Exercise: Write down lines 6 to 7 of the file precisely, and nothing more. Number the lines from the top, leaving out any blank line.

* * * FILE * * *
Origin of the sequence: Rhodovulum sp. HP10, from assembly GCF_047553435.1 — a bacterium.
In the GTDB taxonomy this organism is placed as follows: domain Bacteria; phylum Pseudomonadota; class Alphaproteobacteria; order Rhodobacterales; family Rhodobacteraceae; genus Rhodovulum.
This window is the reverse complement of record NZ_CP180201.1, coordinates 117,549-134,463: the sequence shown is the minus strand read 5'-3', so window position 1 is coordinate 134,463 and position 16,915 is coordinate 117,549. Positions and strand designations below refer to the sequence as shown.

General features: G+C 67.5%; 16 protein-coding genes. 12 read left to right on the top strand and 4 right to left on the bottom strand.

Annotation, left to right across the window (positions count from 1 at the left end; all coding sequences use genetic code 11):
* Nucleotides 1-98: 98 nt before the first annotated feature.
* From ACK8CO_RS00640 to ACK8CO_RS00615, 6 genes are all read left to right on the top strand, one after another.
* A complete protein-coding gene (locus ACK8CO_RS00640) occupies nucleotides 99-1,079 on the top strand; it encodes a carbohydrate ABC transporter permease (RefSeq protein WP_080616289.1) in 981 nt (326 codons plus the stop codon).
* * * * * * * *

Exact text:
* Nucleotides 1-98: 98 nt before the first annotated feature.
* From ACK8CO_RS00640 to ACK8CO_RS00615, 6 genes are all read left to right on the top strand, one after another.